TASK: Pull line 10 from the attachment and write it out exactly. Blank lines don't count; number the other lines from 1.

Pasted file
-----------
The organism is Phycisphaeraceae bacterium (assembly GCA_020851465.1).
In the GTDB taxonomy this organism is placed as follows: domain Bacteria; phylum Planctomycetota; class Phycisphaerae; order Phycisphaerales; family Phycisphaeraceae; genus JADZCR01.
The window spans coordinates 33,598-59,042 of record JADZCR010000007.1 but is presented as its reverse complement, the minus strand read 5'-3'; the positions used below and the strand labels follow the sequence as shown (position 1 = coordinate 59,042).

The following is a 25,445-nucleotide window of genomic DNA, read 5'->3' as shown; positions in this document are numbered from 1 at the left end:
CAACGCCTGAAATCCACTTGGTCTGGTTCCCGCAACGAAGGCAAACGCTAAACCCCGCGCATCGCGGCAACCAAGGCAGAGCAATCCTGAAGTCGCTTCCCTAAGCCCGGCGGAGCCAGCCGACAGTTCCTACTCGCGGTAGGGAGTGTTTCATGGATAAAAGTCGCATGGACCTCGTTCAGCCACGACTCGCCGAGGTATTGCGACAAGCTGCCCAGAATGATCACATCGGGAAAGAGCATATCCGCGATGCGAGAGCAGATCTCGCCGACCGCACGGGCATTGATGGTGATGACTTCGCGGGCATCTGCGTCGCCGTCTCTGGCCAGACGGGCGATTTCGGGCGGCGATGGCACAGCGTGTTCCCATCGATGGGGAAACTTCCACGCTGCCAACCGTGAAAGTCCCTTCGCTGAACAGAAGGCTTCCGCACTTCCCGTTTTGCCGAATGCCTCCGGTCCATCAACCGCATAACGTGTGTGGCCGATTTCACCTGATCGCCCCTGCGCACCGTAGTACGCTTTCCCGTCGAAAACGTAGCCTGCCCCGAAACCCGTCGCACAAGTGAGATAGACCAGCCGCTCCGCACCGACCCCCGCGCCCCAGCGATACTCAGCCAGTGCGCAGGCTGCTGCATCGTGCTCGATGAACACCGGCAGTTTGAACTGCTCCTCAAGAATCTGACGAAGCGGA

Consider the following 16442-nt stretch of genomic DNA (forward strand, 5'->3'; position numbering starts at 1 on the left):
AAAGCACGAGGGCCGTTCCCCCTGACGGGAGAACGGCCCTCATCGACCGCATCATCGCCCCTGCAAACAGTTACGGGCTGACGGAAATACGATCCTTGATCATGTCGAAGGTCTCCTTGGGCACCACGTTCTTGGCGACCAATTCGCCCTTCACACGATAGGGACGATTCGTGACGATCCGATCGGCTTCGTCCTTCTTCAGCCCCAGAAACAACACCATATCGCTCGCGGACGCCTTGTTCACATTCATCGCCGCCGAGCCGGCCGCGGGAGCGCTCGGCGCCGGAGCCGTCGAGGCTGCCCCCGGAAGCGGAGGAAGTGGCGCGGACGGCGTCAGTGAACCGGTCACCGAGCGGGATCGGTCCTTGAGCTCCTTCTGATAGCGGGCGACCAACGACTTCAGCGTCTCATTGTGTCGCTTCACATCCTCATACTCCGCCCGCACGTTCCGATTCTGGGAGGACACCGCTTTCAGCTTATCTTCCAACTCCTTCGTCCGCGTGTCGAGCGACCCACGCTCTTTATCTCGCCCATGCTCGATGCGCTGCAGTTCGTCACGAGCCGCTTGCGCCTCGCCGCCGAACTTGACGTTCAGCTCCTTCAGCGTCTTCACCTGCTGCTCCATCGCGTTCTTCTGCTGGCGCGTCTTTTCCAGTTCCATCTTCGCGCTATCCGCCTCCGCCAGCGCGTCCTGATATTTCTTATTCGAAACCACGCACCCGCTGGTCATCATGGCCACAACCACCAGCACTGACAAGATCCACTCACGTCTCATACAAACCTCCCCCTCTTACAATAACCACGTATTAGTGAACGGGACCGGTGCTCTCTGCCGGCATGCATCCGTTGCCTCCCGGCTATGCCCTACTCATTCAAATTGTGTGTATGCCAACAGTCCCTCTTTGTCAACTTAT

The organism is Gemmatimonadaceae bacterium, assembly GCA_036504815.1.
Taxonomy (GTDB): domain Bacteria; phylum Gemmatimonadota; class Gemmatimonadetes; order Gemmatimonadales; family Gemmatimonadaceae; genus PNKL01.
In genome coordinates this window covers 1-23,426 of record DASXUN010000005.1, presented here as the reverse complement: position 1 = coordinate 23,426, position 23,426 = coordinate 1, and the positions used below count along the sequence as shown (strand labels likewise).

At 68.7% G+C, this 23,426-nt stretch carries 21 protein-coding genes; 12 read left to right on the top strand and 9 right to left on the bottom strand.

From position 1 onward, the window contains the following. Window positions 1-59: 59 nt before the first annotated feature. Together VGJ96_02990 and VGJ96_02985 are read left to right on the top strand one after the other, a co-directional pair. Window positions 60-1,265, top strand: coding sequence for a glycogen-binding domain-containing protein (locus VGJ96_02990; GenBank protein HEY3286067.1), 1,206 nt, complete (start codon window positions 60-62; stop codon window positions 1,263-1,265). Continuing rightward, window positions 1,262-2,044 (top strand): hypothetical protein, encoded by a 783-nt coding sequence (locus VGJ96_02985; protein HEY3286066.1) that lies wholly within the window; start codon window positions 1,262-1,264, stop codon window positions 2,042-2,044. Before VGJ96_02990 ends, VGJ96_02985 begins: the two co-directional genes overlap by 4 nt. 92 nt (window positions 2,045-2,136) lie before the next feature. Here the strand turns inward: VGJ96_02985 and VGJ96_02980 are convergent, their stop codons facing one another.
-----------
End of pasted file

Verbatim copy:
In genome coordinates this window covers 1-23,426 of record DASXUN010000005.1, presented here as the reverse complement: position 1 = coordinate 23,426, position 23,426 = coordinate 1, and the positions used below count along the sequence as shown (strand labels likewise).